In 1968, when Harvard and Yale had previously faced off as Ivy League unbeatens, things stayed that way.
The Crimson miraculously scored 16 points in The Game's final 42 seconds to tie the Bulldogs -- who then featured star tailback Calvin Hill -- and the Harvard Crimson cleverly declared, "Harvard Beats Yale, 29-29."
In 2007, however, no word play was necessary. President George W. Bush (Class of '68) predicted victory for his "mighty Bulldogs," but the 124th edition of college football's oldest rivalry saw Harvard overwhelm Yale, 37-6. Fans had formulated an exit strategy by halftime.
The 57,248 assembled in New Haven, Conn. watched Crimson quarterback Chris Pizzotti dissect Div. I-AA's top-ranked passing and scoring defense by throwing for 316 yards and four touchdowns. His 6-foot-5 receiver, Matt Luft, notched 123 yards and two scores in the first quarter; the Yale offense, conversely, received zero red-zone chances the entire game and went 1-18 on third and fourth downs.
"We dreamed we'd get this result, we didn't dream we'd get this kind of dominance," Crimson head coach Tim Murphy said.
But the dream, as always, ended there.
Why? The answer, sadly, is all too elementary in the Ivy League. The end of November marks the start of one of college football's hidden jewels: the NCAA Football Championship Subdivision's 16-team, single-elimination playoff tournament, won two years in a row by noted giant-killer Appalachian State (lately, there have even been talks to expand the field to 24). The Ivy League champion, however, cannot participate.
While unblemished Harvard was crowned the winner of the Ancient Eight -- rising from No. 25 to No. 22 in the national rankings -- the conference continues to refuse an automatic bid.
Ever since its formation, the Ivy League has maintained strict rules barring its football teams, and only its football teams, from competing in their sport's post-season tournament. While their Patriot League foes now chase a national title, Harvard-Yale, always the last game of the season, serves as the two schools' de facto playoff. (With no game as massive as The Game, the other six Ivy institutions are even less fortunate.)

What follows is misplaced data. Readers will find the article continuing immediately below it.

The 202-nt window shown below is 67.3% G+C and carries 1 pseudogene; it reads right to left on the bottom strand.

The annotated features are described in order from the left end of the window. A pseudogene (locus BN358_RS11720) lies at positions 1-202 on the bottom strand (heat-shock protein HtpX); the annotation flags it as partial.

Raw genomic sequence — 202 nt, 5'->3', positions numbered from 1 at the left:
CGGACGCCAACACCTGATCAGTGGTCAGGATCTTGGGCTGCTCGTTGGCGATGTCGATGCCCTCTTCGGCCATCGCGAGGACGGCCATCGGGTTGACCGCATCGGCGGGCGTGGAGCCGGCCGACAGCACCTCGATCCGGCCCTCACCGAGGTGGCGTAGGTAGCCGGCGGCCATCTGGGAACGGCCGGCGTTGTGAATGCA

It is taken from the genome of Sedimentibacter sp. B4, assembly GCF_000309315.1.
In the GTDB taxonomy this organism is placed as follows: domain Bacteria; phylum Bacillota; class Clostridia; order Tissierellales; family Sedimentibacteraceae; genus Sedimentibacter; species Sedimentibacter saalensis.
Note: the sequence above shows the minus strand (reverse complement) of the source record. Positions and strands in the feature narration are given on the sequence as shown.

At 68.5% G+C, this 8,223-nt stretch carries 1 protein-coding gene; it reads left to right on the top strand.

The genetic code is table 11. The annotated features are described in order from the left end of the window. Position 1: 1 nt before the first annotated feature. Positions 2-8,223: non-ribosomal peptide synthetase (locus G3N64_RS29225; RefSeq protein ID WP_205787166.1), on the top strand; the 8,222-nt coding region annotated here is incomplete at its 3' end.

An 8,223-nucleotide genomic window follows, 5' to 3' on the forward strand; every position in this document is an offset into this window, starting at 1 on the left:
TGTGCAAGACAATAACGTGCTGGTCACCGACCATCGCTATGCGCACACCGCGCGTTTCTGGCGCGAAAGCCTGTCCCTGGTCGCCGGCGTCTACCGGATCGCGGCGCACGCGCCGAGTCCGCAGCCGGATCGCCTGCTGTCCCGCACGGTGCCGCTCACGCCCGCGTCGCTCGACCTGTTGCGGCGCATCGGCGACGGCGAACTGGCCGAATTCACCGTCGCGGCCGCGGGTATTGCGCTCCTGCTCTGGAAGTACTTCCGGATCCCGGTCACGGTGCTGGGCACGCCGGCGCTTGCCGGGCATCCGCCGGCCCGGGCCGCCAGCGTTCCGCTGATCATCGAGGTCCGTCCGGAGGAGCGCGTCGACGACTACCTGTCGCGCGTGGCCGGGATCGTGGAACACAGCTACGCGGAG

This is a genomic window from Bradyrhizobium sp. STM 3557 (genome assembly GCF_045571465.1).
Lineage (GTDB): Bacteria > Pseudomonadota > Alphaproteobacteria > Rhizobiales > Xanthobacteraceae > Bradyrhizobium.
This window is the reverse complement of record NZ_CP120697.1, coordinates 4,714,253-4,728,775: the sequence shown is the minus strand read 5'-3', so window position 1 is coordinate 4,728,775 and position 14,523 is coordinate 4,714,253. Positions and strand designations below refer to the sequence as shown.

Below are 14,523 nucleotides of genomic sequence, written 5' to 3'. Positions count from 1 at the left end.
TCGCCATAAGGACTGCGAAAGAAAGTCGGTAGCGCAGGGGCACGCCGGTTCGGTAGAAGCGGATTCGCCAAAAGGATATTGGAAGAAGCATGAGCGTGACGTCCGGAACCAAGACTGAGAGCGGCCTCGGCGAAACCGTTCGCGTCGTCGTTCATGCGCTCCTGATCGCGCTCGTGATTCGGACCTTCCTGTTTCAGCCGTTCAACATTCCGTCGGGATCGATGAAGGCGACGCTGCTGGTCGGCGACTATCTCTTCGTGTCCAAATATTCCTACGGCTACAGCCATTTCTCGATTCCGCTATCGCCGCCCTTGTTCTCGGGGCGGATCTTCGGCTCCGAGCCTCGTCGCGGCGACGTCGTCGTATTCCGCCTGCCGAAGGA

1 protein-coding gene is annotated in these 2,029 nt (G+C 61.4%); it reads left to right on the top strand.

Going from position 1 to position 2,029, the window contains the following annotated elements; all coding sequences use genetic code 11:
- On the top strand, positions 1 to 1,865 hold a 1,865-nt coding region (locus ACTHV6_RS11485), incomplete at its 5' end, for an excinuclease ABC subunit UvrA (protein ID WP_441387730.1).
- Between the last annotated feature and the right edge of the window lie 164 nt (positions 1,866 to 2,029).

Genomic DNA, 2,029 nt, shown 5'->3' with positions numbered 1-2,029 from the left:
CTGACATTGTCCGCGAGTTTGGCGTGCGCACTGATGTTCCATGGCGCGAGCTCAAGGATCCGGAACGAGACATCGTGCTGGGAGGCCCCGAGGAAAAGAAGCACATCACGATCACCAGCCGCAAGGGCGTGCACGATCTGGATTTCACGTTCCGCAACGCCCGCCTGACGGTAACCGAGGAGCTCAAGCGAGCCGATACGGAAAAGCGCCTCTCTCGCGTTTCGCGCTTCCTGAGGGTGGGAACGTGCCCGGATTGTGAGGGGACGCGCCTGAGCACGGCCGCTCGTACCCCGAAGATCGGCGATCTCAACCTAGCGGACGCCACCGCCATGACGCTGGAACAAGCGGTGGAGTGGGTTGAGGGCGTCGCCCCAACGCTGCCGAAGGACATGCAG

In years like this one, then, the impossibility of that ultimate prize becomes even more frustrating. "To see teams we consistently beat go on to the playoffs while we do nothing the month of December doesn't make sense to me," says Harvard wideout Corey Mazza. The senior argues that his teammates have never heard an "adequate reason" why every other one of Harvard's 41 sports -- the most in the nation -- is allowed to play for a true championship, but they are not.
"My career now over, I am never going to know if we could have ever marched through the playoffs and brought home a national title showing the nation that yes, Harvard indeed has a football team, and no, we are not a bunch of collar-popping prepsters," Mazza says.
His thesis is by no means ground-breaking. In 2004, fans groused when then-No. 13 Harvard was the only undefeated team in I-AA, going 10-0 behind star quarterback Ryan Fitzpatrick (now of the Cincinnati Bengals) and star running back Clifton Dawson (now of the Indianapolis Colts).
In fact, despite students' obvious relative apathy towards their own teams -- there is pride and history in the Ivy League, to be sure, but there are also empty seats -- columnists and student councils alike have all argued in favor of lifting the ban before. And convincingly, at that.
Consider Princeton president Shirley Tilghman's response to the undergraduate student government's effort in 2006, patterned on Harvard's eventually futile attempt to repeal the restriction. Discarding the notion that the Ivy presidents' resistance could be based on an exams schedule conflict, she cited "the very special rivalry that has been our tradition of Ivy football," saying that "if the focus of competition became post-season play, we would inevitably lose some of that great tradition."
Also of imminent concern to Tilghman: curbing the "escalation in intensity (and player size) that has swept the rest of the country."
One has to wonder, exactly, what epidemic of gigantism Tilghman and her presidential peers fear. As well as what, exactly, any bastion of amateurism has to fear from "intensity" itself, let alone the decidedly humble I-AA playoffs.
In reality, athletic recruiting in the Ancient Eight is uniquely governed by the stringent rules of the Academic Index, a league-wide admissions metric rooted in standardized test scores and class rank. None of this would change if playoffs were allowed. Further, it seems similarly irrational to believe that coaches are somehow currently keeping their foot off the recruiting pedal today.
What these archaic regulations instead withhold from Ivy football is a basic consideration that everyone else -- including the putative actual giants in basketball -- already enjoys.
"It can be frustrating at times as a competitor," Pizzotti says. He loves the Harvard-Yale atmosphere, but admits that, "You always want to see where you stand with the best. You wonder how much you could accomplish if given the chance."
As in 1968, what only appeared to be a playoff victory will have to suffice.